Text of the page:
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In writing Dear Elizabeth, Ruhl says, she "didn't change the text of the letters much. I arranged them. I edited them slightly. Occasionally I had to change chronology. But I love and respect these writers so much that I wasn't going to wreak havoc with their words."
Ruhl says Bishop has "always been a touchstone to me. I hadn't known Lowell as well. What attracted me to them was this dialectic between them where you have Lowell, who sort of almost started the confessional movement in poetry" — poems of intimate personal revelations — "and Bishop, who was so reserved and restrained. And the way that played out in their poetry and their letters."
There is "this incredibly beautiful letter Lowell writes saying that not asking her to marry him 'might have been for me, the one towering change, the other life that might have been had.' He makes this beautiful confession about what his feelings for her were, and she responds by talking about the shopping she's doing in New York, and why she finds America so depressing, and she really doesn't address the context of his letter. There's this subtext, the dance, the parrying, where he takes an advance and she takes a sidestep emotionally."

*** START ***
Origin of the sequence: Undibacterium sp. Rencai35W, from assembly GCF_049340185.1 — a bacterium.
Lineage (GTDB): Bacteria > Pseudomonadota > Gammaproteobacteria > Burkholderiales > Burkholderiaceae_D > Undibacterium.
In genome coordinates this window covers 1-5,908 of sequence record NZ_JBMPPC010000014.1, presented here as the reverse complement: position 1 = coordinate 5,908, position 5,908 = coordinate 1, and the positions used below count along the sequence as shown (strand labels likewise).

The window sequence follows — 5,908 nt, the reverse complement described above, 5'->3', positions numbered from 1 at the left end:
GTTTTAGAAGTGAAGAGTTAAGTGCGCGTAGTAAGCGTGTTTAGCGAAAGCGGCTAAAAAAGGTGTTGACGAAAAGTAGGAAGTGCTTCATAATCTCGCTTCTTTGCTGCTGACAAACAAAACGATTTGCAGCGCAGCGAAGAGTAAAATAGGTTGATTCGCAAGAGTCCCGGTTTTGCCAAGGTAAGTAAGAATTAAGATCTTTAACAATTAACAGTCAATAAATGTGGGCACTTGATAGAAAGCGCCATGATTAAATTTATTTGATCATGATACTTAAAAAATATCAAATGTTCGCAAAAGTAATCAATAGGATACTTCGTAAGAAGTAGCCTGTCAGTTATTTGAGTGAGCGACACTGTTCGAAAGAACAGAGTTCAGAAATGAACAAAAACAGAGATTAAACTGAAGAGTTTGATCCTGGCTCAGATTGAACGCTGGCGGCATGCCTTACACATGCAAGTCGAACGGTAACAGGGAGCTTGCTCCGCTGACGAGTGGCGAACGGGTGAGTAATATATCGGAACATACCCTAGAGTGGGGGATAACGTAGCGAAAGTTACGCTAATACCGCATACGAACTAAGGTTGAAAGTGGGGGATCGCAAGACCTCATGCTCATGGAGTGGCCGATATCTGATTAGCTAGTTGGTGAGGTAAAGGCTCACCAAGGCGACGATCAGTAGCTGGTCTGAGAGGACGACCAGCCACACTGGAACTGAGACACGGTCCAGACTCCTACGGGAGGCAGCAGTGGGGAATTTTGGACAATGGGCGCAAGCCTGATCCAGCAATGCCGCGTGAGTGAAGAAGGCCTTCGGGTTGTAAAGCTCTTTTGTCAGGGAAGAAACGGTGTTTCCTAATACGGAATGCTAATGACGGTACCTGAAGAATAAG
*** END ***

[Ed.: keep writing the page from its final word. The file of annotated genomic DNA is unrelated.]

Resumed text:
It's fortunate that they maintained their distance, Ruhl says. "I don't think they could have gotten along. They would have demolished each other."
(This feature appears in the December 2012 subscription issue of Playbill magazine.)
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